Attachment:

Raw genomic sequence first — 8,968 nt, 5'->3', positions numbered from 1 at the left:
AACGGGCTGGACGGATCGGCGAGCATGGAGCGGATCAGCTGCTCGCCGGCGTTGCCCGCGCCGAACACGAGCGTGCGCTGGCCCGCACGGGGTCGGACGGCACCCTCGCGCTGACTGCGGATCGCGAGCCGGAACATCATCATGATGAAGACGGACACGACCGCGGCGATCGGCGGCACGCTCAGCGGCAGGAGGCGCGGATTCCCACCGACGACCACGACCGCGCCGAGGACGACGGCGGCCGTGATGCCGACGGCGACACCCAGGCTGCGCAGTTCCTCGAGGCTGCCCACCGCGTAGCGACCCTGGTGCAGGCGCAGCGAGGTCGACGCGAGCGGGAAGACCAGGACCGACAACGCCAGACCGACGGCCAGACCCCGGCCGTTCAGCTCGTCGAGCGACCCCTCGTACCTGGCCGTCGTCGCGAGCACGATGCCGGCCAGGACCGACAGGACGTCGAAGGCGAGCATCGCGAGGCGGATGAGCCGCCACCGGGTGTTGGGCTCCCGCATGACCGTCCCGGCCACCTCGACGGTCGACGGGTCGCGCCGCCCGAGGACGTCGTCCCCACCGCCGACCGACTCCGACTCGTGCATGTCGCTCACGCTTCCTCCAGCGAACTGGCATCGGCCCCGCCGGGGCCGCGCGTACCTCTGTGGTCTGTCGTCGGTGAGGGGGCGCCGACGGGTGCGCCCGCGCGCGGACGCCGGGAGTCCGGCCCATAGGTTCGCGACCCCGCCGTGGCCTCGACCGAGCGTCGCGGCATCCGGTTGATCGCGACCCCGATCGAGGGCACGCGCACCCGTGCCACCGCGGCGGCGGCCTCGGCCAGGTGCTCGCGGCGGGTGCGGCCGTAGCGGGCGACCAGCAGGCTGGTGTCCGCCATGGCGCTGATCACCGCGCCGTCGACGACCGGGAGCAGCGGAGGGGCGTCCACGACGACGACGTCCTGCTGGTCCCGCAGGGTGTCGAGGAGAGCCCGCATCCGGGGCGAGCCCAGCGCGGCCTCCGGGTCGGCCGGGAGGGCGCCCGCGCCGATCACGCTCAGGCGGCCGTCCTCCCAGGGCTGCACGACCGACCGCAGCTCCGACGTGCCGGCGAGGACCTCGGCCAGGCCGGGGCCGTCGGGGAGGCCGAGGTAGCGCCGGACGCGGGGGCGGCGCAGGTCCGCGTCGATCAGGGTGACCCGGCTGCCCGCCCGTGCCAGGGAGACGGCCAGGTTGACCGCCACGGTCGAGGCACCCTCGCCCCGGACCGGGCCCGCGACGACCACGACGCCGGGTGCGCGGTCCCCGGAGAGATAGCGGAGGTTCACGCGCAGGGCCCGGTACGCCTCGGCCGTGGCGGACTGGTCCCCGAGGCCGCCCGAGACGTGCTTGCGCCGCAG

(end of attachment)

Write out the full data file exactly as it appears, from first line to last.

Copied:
Raw genomic sequence first — 8,968 nt, 5'->3', positions numbered from 1 at the left:
AACGGGCTGGACGGATCGGCGAGCATGGAGCGGATCAGCTGCTCGCCGGCGTTGCCCGCGCCGAACACGAGCGTGCGCTGGCCCGCACGGGGTCGGACGGCACCCTCGCGCTGACTGCGGATCGCGAGCCGGAACATCATCATGATGAAGACGGACACGACCGCGGCGATCGGCGGCACGCTCAGCGGCAGGAGGCGCGGATTCCCACCGACGACCACGACCGCGCCGAGGACGACGGCGGCCGTGATGCCGACGGCGACACCCAGGCTGCGCAGTTCCTCGAGGCTGCCCACCGCGTAGCGACCCTGGTGCAGGCGCAGCGAGGTCGACGCGAGCGGGAAGACCAGGACCGACAACGCCAGACCGACGGCCAGACCCCGGCCGTTCAGCTCGTCGAGCGACCCCTCGTACCTGGCCGTCGTCGCGAGCACGATGCCGGCCAGGACCGACAGGACGTCGAAGGCGAGCATCGCGAGGCGGATGAGCCGCCACCGGGTGTTGGGCTCCCGCATGACCGTCCCGGCCACCTCGACGGTCGACGGGTCGCGCCGCCCGAGGACGTCGTCCCCACCGCCGACCGACTCCGACTCGTGCATGTCGCTCACGCTTCCTCCAGCGAACTGGCATCGGCCCCGCCGGGGCCGCGCGTACCTCTGTGGTCTGTCGTCGGTGAGGGGGCGCCGACGGGTGCGCCCGCGCGCGGACGCCGGGAGTCCGGCCCATAGGTTCGCGACCCCGCCGTGGCCTCGACCGAGCGTCGCGGCATCCGGTTGATCGCGACCCCGATCGAGGGCACGCGCACCCGTGCCACCGCGGCGGCGGCCTCGGCCAGGTGCTCGCGGCGGGTGCGGCCGTAGCGGGCGACCAGCAGGCTGGTGTCCGCCATGGCGCTGATCACCGCGCCGTCGACGACCGGGAGCAGCGGAGGGGCGTCCACGACGACGACGTCCTGCTGGTCCCGCAGGGTGTCGAGGAGAGCCCGCATCCGGGGCGAGCCCAGCGCGGCCTCCGGGTCGGCCGGGAGGGCGCCCGCGCCGATCACGCTCAGGCGGCCGTCCTCCCAGGGCTGCACGACCGACCGCAGCTCCGACGTGCCGGCGAGGACCTCGGCCAGGCCGGGGCCGTCGGGGAGGCCGAGGTAGCGCCGGACGCGGGGGCGGCGCAGGTCCGCGTCGATCAGGGTGACCCGGCTGCCCGCCCGTGCCAGGGAGACGGCCAGGTTGACCGCCACGGTCGAGGCACCCTCGCCCCGGACCGGGCCCGCGACGACCACGACGCCGGGTGCGCGGTCCCCGGAGAGATAGCGGAGGTTCACGCGCAGGGCCCGGTACGCCTCGGCCGTGGCGGACTGGTCCCCGAGGCCGCCCGAGACGTGCTTGCGCCGCAG